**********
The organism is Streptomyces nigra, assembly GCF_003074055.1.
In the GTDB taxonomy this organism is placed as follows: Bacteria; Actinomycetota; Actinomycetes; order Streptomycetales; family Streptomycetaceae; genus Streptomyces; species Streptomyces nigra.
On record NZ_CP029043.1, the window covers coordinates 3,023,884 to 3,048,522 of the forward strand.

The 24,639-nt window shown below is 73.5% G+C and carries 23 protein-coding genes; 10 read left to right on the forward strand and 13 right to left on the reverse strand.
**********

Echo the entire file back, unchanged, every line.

The organism is Streptomyces nigra, assembly GCF_003074055.1.
In the GTDB taxonomy this organism is placed as follows: Bacteria; Actinomycetota; Actinomycetes; order Streptomycetales; family Streptomycetaceae; genus Streptomyces; species Streptomyces nigra.
On record NZ_CP029043.1, the window covers coordinates 3,023,884 to 3,048,522 of the forward strand.

The 24,639-nt window shown below is 73.5% G+C and carries 23 protein-coding genes; 10 read left to right on the forward strand and 13 right to left on the reverse strand.